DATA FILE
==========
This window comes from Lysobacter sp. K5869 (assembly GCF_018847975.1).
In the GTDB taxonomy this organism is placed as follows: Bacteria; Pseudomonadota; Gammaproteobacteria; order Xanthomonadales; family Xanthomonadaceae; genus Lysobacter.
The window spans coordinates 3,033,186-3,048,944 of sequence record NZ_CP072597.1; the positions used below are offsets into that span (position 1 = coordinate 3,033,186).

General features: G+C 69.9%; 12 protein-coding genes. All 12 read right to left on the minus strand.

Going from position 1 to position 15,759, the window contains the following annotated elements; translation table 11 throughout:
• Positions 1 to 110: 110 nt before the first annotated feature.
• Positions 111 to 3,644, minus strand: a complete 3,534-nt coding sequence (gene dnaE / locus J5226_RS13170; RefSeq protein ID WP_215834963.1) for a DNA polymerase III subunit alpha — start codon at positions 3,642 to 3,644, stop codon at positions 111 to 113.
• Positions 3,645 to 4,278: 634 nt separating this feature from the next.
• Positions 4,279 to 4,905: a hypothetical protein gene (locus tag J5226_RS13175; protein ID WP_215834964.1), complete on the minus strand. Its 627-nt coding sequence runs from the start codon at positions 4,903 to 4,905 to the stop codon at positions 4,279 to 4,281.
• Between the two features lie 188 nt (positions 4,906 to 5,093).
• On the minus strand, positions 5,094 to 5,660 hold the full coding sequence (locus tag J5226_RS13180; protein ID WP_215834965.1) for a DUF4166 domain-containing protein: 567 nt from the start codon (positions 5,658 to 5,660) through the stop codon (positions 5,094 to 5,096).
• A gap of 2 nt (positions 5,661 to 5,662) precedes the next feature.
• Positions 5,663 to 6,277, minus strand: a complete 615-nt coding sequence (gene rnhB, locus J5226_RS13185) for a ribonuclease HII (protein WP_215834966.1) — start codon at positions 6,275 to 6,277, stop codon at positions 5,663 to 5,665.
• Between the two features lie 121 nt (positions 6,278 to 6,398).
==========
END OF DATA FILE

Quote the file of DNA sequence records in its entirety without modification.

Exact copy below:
This window comes from Lysobacter sp. K5869 (assembly GCF_018847975.1).
In the GTDB taxonomy this organism is placed as follows: Bacteria; Pseudomonadota; Gammaproteobacteria; order Xanthomonadales; family Xanthomonadaceae; genus Lysobacter.
The window spans coordinates 3,033,186-3,048,944 of sequence record NZ_CP072597.1; the positions used below are offsets into that span (position 1 = coordinate 3,033,186).

General features: G+C 69.9%; 12 protein-coding genes. All 12 read right to left on the minus strand.

Going from position 1 to position 15,759, the window contains the following annotated elements; translation table 11 throughout:
• Positions 1 to 110: 110 nt before the first annotated feature.
• Positions 111 to 3,644, minus strand: a complete 3,534-nt coding sequence (gene dnaE / locus J5226_RS13170; RefSeq protein ID WP_215834963.1) for a DNA polymerase III subunit alpha — start codon at positions 3,642 to 3,644, stop codon at positions 111 to 113.
• Positions 3,645 to 4,278: 634 nt separating this feature from the next.
• Positions 4,279 to 4,905: a hypothetical protein gene (locus tag J5226_RS13175; protein ID WP_215834964.1), complete on the minus strand. Its 627-nt coding sequence runs from the start codon at positions 4,903 to 4,905 to the stop codon at positions 4,279 to 4,281.
• Between the two features lie 188 nt (positions 4,906 to 5,093).
• On the minus strand, positions 5,094 to 5,660 hold the full coding sequence (locus tag J5226_RS13180; protein ID WP_215834965.1) for a DUF4166 domain-containing protein: 567 nt from the start codon (positions 5,658 to 5,660) through the stop codon (positions 5,094 to 5,096).
• A gap of 2 nt (positions 5,661 to 5,662) precedes the next feature.
• Positions 5,663 to 6,277, minus strand: a complete 615-nt coding sequence (gene rnhB, locus J5226_RS13185) for a ribonuclease HII (protein WP_215834966.1) — start codon at positions 6,275 to 6,277, stop codon at positions 5,663 to 5,665.
• Between the two features lie 121 nt (positions 6,278 to 6,398).